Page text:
[Chocolate Jelly with Pineapple and Violet]
This is the dessert I served to close my recent spring lamb dinner: it was a few days before Easter so chocolate was definitely in order, but since lamb shoulder is a rather rich cut (though I must note that French lambs seem to be much leaner than their American cousins; French Lambs Don’t Get Fat), I wanted to chase it with a weightless dessert.
Inspiration came in the form of a recipe card I’d clipped from ELLE. It was called Variation Poire-Chocolat, and it was one of Anne-Sophie Pic‘s recettes cultes (staple recipes): a milk-based chocolate jelly made with very little sugar, held together by the power of gelatin, and topped with slivers of vanilla-poached pear and crumbled sablés bretons — butter cookies from Brittany.
And somehow, as it moved through the folds and creases of my brain, her idea morphed into this one: pineapple instead of pears (it is the tail end of the pear season, and I’d found delicious small pineapples aptly named pains de sucre — sugarloaves), violet instead of vanilla (pineapple and violet have been best friends in my mind ever since I tried this bread roll), agar-agar instead of gelatin, and dried slices of pineapple (a riff on my dried pears) for crunch, instead of cookie crumbs.
It turned out that the recipe, as printed, didn’t make nearly enough gelée for four servings: I don’t know what Anne-Sophie feeds her guests before dessert (though I’d love to know), but mine need a little more than three spoonfuls each. So once I’d filled the glasses with a ridiculously thin layer of chocolate jelly, I realized I had to make a second batch. I was out of the 70% chocolate I’d used for the first, so I used a 55% for the second, and this produced a subtle, entirely serendipitous chromatic variation.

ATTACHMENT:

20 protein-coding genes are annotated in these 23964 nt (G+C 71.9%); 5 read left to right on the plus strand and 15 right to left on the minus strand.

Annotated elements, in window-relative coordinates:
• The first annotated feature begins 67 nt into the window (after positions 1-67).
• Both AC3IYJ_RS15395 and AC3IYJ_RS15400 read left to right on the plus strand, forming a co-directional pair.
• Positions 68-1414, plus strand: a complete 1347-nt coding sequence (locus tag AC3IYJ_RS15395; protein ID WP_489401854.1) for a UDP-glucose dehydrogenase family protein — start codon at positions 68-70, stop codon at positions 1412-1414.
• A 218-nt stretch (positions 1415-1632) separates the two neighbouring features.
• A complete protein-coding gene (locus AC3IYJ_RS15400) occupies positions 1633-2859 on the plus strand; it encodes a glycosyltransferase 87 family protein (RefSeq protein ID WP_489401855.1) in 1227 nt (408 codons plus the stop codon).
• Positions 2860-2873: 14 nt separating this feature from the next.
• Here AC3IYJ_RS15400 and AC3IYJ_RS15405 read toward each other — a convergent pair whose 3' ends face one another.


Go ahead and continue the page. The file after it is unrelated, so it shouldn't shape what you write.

The end result was lovely, light and floral, the jelly offering just the right compromise between gelled and creamy. I can picture endless variations on that theme, using different seasonal fruits and flavoring or infusing the jelly with spices to match. But the real discovery here was the dried pineapple, crisp and chewy and sweet as honey. I had made more than I needed for this dessert — I wanted to make sure I had four attractive slices to sit prettily on the rims of the glasses — and we gobbled up the leftovers like candy the next day.
Gelée de Chocolat, Ananas et Violette
160g (1/2 cup) diced pineapple
100 grams (3 1/2 ounces) dark chocolate, chopped (see note below)
300 ml (1 1/4 cup) milk
2 teaspoons sugar
2 grams (1 teaspoon) powdered agar-agar
3 drops violet extract (optional, substitute 1/4 teaspoon pure vanilla essence)
Unsweetened cocoa powder for dusting
4 slices dried pineapple (see below)
Divide the pineapple among four glasses or ramekins, arranging it in a single layer at the bottom.
Combine the chocolate, milk, sugar, agar-agar, and violet extract in a small saucepan. Cook over medium heat, stirring regularly until the chocolate is melted. Bring to a simmer and remove from heat. Let cool for a minute and pour carefully into the prepared glasses. Refrigerate for about two hours, or until set.
Dust the surface of the gelées with cocoa powder (put a tablespoon of cocoa powder in a fine-mesh sieve and shake over the glasses) and decorate each glass with a slice of dried pineapple. (I also placed a candied violet in each spoon.)
Note: If you want the chocolate jelly to form two layers as it does in the picture, prepare the jelly in two batches, using dark chocolate for one and milk chocolate for the other. Let the first layer of jelly set before preparing the second.
One smallish ripe pineapple
Preheat the oven to 100°C (200°F) and grease an oven rack with vegetable oil.
Scrub and dry the pineapple*. Cut it in very thin slices using a sharp serrated knife. Arrange the slices on the prepared rack in a single layer (it’s okay if the slices touch, but they shouldn’t overlap) and bake for 3 hours, flipping the slices every hour or so, until dry. Let cool completely (they will turn crisp as they cool) and keep in a tin box at room temperature.
* Once dried, the skin and core of the pineapple are not unpleasant to eat, but if you think they wil bother you, you can peel and core the pineapple before you slice it.